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certain of drawing to themselves all the inmates of the third camp. We question, however, whether they have any right to feel assured on this point. There are Devolutionists, no doubt, who will argue that they have done all in their power for Ireland, and that the Nationalist rejection of their overtures leaves them no choice but to become Unionists. But there are others who may be more likely to treat the rejection of Devolution as the destruction of the one hope they had of staving off Home Rule, and to argue that in view of this it will be prudent to ally themselves with the Home Rulers as the only way of exerting any influence over their action in the hour of victory. If there are many of this The Economist.

mind, the Home Rule party will only gain in strength by the decision of Tuesday, and that is hardly a matter for Unionist rejoicing. It may be, indeed, that the conviction of the “predominant parties” remains so entirely what it was in 1895 that we can afford to disregard any accidental accession to the strength of our opponents. But when we remember the present disposition of the Liberal party to try experiments in all directions, we do not feel SO certain as we could wish that Liberals will always treat Home Rule as done with, or that it will never reappear in a King's Speech at the suggestion of a Liberal Cabinet. If it does so reappear, it will be largely due to the failure of the alternative project.


As far as the results at present known indicate—and yesterday's returns of the second ballots confirm the earlier indications—the Austrian elections, based on the principle of universal suffrage, have ended in the triumph of the Social democrats and the Christian socialists, and the utter rout of the pan-German fraction. To judge by the accounts received in this country, the outcome of the elections has excited some consternation in Hungary. The triumph of social democracy will be welcomed by a country which, ever since the days of Count Stephen Széchenyi and Louis IKossuth, has been making rapid strides itself in the direction of democracy; the rout of the pan-German fraction will be greeted by all true Magyars with unequivocal pleasure, for Hungary has, in the past. suffered to no small extent from the excesses of pan-Germanism. But the triumph of Lueger and Jingoism is a decided blow to the Hungarians. The famous Bürgermeister, who arranged

the unsavory welcome afforded to the Hungarian delegations a year ago in Vienna, is the sworn foe of Hungary and the Hungarians. The two watchwords of his Party, which is only “Christian” in name (never was a better misnomer chosen), are “Down with the Jews” and “Los von Ungarn.” Their weapons are billingsgate and high-sounding phrases; their banner, nominally that of clericalism, is one of anti-semitic rancor and intolerance. The Christian socialists have declared war against Hungary because they aver that the country of the Magyars is in the hands of Jews. Any one who has been in Hungary knows the absurdity of such a statement; but it forms an excellent starting-point for a bitter crusade against the legal claims of the sister State. The Jews have done much, in fact nearly all, for the commerce and industry of Hungary; many of them have acquired wealth and influence, just as in Austria; but the Government of the country is in the hands of the Magyars, whose aspirations to create a national State Lueger's Party have always done their best to frustrate. The triumph of Christian socialism is a menace to peace between the two sister States of the Dual Monarchy; for the principle of the Party is not, as its name suggests, to “live at peace with their neighbors,” but to use every weapon at their command to foster feelings of rancorous and bitter hatred of their Magyar brethren.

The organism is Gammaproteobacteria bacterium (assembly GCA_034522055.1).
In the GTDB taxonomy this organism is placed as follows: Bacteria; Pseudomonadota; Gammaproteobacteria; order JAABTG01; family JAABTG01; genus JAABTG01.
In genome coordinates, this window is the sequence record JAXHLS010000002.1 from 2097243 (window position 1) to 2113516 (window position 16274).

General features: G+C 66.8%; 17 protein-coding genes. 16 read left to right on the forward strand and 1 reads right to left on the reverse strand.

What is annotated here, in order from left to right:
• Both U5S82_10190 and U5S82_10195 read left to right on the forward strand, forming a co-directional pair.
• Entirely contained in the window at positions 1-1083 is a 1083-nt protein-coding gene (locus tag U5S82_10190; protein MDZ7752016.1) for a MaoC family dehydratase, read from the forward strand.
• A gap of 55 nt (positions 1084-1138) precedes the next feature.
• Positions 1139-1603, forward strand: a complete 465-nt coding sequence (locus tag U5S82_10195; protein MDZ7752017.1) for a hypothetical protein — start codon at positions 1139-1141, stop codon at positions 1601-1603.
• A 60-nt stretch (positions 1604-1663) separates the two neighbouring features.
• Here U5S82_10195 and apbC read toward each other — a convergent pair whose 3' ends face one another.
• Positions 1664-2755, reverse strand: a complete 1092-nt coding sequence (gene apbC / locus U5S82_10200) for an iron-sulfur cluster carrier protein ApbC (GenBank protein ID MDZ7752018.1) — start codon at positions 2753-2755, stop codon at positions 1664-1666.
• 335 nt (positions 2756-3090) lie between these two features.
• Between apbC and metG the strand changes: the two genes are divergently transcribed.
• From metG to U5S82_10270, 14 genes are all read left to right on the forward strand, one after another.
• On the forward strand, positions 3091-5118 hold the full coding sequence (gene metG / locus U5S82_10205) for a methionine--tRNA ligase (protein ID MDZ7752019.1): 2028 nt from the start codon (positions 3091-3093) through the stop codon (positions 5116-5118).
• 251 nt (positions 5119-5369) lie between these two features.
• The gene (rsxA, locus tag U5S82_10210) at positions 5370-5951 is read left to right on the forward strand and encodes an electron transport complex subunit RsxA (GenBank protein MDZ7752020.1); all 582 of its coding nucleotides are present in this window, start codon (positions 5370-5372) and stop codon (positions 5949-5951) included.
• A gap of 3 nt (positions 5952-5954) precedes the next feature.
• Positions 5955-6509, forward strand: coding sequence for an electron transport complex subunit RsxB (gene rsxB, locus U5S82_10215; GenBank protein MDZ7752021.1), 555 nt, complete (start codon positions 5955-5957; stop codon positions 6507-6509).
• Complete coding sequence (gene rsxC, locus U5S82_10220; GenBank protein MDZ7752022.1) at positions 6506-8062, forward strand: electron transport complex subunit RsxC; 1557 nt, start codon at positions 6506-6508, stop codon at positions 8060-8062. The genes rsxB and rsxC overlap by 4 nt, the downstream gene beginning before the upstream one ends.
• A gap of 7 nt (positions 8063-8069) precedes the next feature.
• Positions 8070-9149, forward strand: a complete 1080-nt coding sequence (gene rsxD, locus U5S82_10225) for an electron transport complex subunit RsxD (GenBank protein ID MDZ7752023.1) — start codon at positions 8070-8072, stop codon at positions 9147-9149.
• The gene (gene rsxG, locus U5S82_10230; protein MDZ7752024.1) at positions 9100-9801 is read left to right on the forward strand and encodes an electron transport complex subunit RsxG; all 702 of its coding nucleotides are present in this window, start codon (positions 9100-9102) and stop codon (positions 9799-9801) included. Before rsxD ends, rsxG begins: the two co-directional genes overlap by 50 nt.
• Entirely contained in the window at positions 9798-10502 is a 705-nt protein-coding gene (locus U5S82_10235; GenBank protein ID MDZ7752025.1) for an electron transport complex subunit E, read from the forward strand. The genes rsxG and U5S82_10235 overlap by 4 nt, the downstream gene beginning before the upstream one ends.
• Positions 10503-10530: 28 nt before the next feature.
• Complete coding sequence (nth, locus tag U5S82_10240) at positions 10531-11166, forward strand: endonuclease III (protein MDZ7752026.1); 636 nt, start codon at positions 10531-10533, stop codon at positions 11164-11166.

The strength of Austria-Hungary depends upon the maintenance of internal peace between the two sister States, and it remains with Lueger and his comrades—who, for the time being, will be in the ascendant—to change their tactics and to come to an understanding with men who are, and always have been, ready to bury the hatchet and throw a veil over the injuries of the past. The dangers of pan-Germanism Seem, for the present at least, to be evanescent; the complications that might have ensued by the return of a large number of nationalistic deputies are, to-day at least, nonexistent, though the Polish fraction may give some trouble; and the time is ripe for the Austrian Parliament to show its political maturity by bidding good-bye to ranting speeches and inkpot-throwing and resolving to live at unity with that State which, while always showing consideration for the interests of her neighbor, is determined to vindicate her own.

The Outlook.

Speaking generally, the results of the first Austrian General Election based on universal suffrage must be satisfactory to Hungary by virtue of the failure of the new system, the perfection of which, from the point of view of universal justice, has so often been thrown in the teeth of the Magyars. The comparatively small proportion of nationalistic deputies returned, despite the overwhelming percentage of nonGerman races, must be a blow to those who are never tired of upbraiding the Magyars with unfair treatment of the non-Magyar races. Even under the present system, which is shortly to be exchanged for universal suffrage, the non-Magyar races are, in proportion quite as well treated in Hungary as the Slavs, who compose more than half the population, have been treated in Austria under the much boasted system of universal suffrage. From the Austrian point of view, the result of the elections is bitterly disappointing. In well-informed quarters it is considered probable—though we scarcely think it is likely—that the Emperor will dissolve the new Reichsrath as soon as it assembles, for never has a new system proved a greater failure. Among the defeated candidates are the Minister for Public Instruction and Count Byland-Rheidt, Minister of the Interior, who himself introduced the new Suffrage Bill into Parliament. Such is the irony of fate!